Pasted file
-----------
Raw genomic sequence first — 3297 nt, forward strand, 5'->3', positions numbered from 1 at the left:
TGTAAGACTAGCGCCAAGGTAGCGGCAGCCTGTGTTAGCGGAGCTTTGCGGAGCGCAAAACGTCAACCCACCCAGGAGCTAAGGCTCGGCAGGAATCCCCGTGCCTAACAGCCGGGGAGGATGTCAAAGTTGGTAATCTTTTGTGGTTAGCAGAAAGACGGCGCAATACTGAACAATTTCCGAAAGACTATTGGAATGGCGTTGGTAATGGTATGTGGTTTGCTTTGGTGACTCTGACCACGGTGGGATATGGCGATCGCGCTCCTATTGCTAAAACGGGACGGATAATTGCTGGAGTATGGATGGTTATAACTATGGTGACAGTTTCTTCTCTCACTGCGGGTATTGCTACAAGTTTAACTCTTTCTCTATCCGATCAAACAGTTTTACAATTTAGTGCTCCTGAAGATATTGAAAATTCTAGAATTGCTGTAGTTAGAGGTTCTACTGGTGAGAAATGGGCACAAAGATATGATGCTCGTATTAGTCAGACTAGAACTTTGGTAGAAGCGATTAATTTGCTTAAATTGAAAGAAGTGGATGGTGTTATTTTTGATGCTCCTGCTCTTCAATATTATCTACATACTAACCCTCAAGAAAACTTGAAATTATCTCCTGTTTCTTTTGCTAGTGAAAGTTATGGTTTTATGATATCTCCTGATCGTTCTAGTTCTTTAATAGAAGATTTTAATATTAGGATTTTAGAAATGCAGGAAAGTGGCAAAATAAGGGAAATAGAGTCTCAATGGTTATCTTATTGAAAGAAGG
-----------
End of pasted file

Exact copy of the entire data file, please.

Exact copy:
Raw genomic sequence first — 3297 nt, forward strand, 5'->3', positions numbered from 1 at the left:
TGTAAGACTAGCGCCAAGGTAGCGGCAGCCTGTGTTAGCGGAGCTTTGCGGAGCGCAAAACGTCAACCCACCCAGGAGCTAAGGCTCGGCAGGAATCCCCGTGCCTAACAGCCGGGGAGGATGTCAAAGTTGGTAATCTTTTGTGGTTAGCAGAAAGACGGCGCAATACTGAACAATTTCCGAAAGACTATTGGAATGGCGTTGGTAATGGTATGTGGTTTGCTTTGGTGACTCTGACCACGGTGGGATATGGCGATCGCGCTCCTATTGCTAAAACGGGACGGATAATTGCTGGAGTATGGATGGTTATAACTATGGTGACAGTTTCTTCTCTCACTGCGGGTATTGCTACAAGTTTAACTCTTTCTCTATCCGATCAAACAGTTTTACAATTTAGTGCTCCTGAAGATATTGAAAATTCTAGAATTGCTGTAGTTAGAGGTTCTACTGGTGAGAAATGGGCACAAAGATATGATGCTCGTATTAGTCAGACTAGAACTTTGGTAGAAGCGATTAATTTGCTTAAATTGAAAGAAGTGGATGGTGTTATTTTTGATGCTCCTGCTCTTCAATATTATCTACATACTAACCCTCAAGAAAACTTGAAATTATCTCCTGTTTCTTTTGCTAGTGAAAGTTATGGTTTTATGATATCTCCTGATCGTTCTAGTTCTTTAATAGAAGATTTTAATATTAGGATTTTAGAAATGCAGGAAAGTGGCAAAATAAGGGAAATAGAGTCTCAATGGTTATCTTATTGAAAGAAGG